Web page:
Ad Hoc Seminars
Ad hoc seminars are student-developed, student-directed seminars that explore specialized legal topics not covered in a regularly-scheduled Duke Law course. An ad hoc seminar may be worth one or two credits, and must be organized according to the following requirements:
- The seminar must be organized by a group of at least five and no more than ten students. All enrolled students must participate in the development and teaching of the seminar to earn credit for the course.
- The organizing students must develop a course description, syllabus, reading list, and identify student learning outcomes as part of the seminar proposal. The syllabus and reading list should be developed in consultation with a reference librarian to ensure that the most current and relevant resources are identified for the course. To contact Reference Services, visit Ask a Librarian.
- Ad hoc seminars must be supervised by a faculty member who will assess the academic merit and the feasibility of the seminar proposal, and who will be responsible for observing the seminar and evaluating student performance. The student organizers should have a reasonably well-defined topic, including some level of background research on the subject matter, before approaching a faculty member to discuss his or her interest and availability to supervise the seminar.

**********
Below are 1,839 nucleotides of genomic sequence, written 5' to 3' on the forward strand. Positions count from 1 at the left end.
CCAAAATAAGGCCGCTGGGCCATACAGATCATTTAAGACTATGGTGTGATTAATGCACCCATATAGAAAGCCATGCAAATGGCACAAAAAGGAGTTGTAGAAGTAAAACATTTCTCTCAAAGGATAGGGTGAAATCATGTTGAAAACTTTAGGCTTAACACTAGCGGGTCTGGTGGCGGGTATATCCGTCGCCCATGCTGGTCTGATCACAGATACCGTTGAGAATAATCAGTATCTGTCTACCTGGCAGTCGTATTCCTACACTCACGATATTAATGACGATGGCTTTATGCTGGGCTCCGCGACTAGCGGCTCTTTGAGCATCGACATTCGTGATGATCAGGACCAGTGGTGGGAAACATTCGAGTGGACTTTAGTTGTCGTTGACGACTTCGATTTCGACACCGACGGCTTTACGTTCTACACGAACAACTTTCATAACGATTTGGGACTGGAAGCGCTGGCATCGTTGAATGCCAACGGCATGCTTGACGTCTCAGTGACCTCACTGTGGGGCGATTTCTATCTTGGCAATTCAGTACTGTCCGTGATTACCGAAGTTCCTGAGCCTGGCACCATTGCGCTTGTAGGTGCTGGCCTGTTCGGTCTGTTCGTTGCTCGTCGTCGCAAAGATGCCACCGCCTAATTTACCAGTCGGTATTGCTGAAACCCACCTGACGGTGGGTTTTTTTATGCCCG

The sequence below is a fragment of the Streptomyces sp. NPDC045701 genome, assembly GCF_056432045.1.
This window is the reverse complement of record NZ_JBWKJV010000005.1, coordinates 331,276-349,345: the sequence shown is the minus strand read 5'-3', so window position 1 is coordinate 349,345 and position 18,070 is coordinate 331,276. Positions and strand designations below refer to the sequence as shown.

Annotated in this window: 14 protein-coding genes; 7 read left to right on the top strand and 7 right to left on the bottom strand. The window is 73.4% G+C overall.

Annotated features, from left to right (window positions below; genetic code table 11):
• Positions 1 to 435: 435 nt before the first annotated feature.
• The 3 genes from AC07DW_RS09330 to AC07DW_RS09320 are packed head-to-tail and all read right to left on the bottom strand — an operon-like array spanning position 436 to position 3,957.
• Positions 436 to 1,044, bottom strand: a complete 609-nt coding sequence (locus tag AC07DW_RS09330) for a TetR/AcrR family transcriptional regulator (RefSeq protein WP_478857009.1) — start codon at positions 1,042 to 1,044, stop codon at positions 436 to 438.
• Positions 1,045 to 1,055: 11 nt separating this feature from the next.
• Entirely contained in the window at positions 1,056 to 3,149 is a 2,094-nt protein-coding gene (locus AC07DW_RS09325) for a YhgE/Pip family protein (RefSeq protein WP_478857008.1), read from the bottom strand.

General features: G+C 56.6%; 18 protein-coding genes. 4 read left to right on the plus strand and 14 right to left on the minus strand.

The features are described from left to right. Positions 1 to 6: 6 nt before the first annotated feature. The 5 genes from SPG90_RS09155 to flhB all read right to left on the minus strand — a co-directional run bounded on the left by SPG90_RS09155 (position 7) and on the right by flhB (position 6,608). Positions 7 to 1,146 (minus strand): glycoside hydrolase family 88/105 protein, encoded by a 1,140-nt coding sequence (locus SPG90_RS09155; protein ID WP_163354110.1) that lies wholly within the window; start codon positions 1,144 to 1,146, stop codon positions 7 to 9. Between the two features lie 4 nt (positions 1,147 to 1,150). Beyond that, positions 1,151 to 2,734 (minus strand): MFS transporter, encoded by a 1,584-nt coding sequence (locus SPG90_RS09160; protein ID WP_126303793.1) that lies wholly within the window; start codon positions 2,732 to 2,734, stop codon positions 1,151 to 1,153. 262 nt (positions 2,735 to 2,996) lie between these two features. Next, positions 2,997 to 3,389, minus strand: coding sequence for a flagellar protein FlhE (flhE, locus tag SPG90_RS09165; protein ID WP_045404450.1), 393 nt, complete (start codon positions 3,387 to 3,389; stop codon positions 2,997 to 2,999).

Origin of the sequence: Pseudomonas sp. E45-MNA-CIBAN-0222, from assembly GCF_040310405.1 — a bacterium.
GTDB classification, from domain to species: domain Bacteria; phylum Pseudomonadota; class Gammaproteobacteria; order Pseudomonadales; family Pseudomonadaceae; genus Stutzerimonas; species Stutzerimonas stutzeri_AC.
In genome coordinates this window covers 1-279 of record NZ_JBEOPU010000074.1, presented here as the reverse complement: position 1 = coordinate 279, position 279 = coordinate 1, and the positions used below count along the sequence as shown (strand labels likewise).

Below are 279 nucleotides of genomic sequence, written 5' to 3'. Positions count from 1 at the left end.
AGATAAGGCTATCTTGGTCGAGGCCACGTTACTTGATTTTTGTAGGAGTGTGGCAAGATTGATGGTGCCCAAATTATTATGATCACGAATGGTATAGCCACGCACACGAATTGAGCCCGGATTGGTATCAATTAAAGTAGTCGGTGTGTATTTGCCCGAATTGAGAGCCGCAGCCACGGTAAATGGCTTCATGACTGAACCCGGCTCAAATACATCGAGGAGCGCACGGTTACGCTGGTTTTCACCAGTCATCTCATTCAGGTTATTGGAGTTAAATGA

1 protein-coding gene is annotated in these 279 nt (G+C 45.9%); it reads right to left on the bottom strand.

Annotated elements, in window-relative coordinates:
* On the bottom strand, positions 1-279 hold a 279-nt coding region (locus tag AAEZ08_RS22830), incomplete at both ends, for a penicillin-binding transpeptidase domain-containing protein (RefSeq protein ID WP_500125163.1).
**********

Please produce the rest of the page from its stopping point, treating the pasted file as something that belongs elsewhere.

- The student organizers must submit to the Assistant Dean for Academic Initiatives a written proposal containing a course description, syllabus, reading list, and enrollment list, along with a proposal form. The deadlines for ad hoc proposal submissions are
- June 1 for seminars to meet in the fall semester
- December 1 for seminars to meet in the spring semester
- Students must demonstrate compliance with all credit hour requirements. Each credit of an ad hoc seminar requires 770 instructional (in-class) minutes over the course of the semester and 30 hours (1800 minutes) of out-of-class work.
- Assessment of student learning must be by way of a seminar paper or series of reflection papers of the kind generally produced in seminars, to be evaluated by the faculty supervisor.
JD students are eligible to take ad hoc seminars in the 2L or 3L year, and may count up to four (4) credits of ad hoc seminar courses toward the number of credits required to graduate.